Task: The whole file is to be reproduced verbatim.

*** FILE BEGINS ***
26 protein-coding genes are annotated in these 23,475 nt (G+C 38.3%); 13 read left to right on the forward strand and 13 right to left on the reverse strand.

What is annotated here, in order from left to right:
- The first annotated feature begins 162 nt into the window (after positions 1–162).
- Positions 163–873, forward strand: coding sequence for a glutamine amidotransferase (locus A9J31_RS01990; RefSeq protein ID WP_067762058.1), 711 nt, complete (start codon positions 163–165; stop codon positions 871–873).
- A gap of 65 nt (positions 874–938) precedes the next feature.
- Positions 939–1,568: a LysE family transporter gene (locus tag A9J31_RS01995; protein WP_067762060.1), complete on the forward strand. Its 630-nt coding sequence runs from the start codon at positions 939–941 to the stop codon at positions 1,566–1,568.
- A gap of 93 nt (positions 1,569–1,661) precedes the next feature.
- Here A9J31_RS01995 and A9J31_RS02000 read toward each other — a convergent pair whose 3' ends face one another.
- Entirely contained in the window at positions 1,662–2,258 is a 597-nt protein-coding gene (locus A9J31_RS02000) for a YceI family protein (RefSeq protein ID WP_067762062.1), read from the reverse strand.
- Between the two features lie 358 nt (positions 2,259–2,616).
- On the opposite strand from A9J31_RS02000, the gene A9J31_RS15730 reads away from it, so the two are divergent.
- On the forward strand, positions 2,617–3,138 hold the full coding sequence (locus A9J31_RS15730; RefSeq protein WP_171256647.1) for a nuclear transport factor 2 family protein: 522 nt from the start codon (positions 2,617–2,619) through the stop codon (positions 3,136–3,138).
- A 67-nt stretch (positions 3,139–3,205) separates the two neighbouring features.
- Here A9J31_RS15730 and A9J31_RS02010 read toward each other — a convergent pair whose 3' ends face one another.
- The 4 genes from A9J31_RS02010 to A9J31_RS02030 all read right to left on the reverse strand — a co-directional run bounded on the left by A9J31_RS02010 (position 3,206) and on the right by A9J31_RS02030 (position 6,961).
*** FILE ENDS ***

26 protein-coding genes are annotated in these 23,475 nt (G+C 38.3%); 13 read left to right on the forward strand and 13 right to left on the reverse strand.

What is annotated here, in order from left to right:
- The first annotated feature begins 162 nt into the window (after positions 1–162).
- Positions 163–873, forward strand: coding sequence for a glutamine amidotransferase (locus A9J31_RS01990; RefSeq protein ID WP_067762058.1), 711 nt, complete (start codon positions 163–165; stop codon positions 871–873).
- A gap of 65 nt (positions 874–938) precedes the next feature.
- Positions 939–1,568: a LysE family transporter gene (locus tag A9J31_RS01995; protein WP_067762060.1), complete on the forward strand. Its 630-nt coding sequence runs from the start codon at positions 939–941 to the stop codon at positions 1,566–1,568.
- A gap of 93 nt (positions 1,569–1,661) precedes the next feature.
- Here A9J31_RS01995 and A9J31_RS02000 read toward each other — a convergent pair whose 3' ends face one another.
- Entirely contained in the window at positions 1,662–2,258 is a 597-nt protein-coding gene (locus A9J31_RS02000) for a YceI family protein (RefSeq protein ID WP_067762062.1), read from the reverse strand.
- Between the two features lie 358 nt (positions 2,259–2,616).
- On the opposite strand from A9J31_RS02000, the gene A9J31_RS15730 reads away from it, so the two are divergent.
- On the forward strand, positions 2,617–3,138 hold the full coding sequence (locus A9J31_RS15730; RefSeq protein WP_171256647.1) for a nuclear transport factor 2 family protein: 522 nt from the start codon (positions 2,617–2,619) through the stop codon (positions 3,136–3,138).
- A 67-nt stretch (positions 3,139–3,205) separates the two neighbouring features.
- Here A9J31_RS15730 and A9J31_RS02010 read toward each other — a convergent pair whose 3' ends face one another.
- The 4 genes from A9J31_RS02010 to A9J31_RS02030 all read right to left on the reverse strand — a co-directional run bounded on the left by A9J31_RS02010 (position 3,206) and on the right by A9J31_RS02030 (position 6,961).